In terms of the prohibition of dismissals and without losing sight of the prohibition of dismissals in the six months following the end of the ERTE, with the exception of cases where there is a risk of insolvency proceedings, which would not be able to meet this commitment, and certain activities of a seasonal nature such as tourism. The CEOE has requested that the employment safeguard clause not be applied when the suspensions are due to objective causes unrelated to Covid-19, i.e. economic, technical, organizational or production causes provided for in the regulations and which Trabajo suspended in the early stages of the pandemic, or in cases where such suspensions are related to subrogation of staff or completion of a probationary period.
Teleworking is now legally under government regulation. In this, the Ministry of Employment has published a public report which explains the legalities of these regulations which have been put in place in Spain to help provide more job security to workers in the face of the coronavirus pandemic. The Labour Ministry has prioritised the compensation of expenses incurred by employees working from home.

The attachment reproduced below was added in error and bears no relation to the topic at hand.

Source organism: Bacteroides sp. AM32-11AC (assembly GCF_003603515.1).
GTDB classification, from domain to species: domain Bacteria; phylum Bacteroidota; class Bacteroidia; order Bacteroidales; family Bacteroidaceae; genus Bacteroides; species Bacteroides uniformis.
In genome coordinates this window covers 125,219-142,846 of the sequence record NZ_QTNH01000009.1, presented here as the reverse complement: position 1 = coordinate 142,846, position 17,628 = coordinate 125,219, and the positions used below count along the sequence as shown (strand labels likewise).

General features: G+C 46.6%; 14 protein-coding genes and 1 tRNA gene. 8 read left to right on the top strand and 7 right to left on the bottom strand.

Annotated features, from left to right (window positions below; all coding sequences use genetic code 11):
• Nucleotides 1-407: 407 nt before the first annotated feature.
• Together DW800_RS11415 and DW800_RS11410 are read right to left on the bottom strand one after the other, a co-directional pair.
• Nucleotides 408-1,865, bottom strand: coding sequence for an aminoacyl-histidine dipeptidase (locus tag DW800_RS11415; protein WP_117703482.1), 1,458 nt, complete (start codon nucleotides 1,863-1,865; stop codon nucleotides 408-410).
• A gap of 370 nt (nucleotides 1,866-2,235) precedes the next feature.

In their view, it is very important to balance the implementation of new ways of working for an employer and the the advantages that this brings to the business. The element of costs incurred is certainly an open debate.
In the same respect, the trade unions believe that the company should pay a fixed monthly or pro rata fee to cover the costs of using the space, internet connection, energy, heating, cleaning, and maintenance, as well as paying for furniture, computers and office supplies.
The UGT goes further on this and claims that costs should be regulated by an agreement. They said: “We cannot let business owners take advantage of teleworking in such a way that they use it as a way of reducing business costs. This undermines their working conditions and their right to switching off from work”.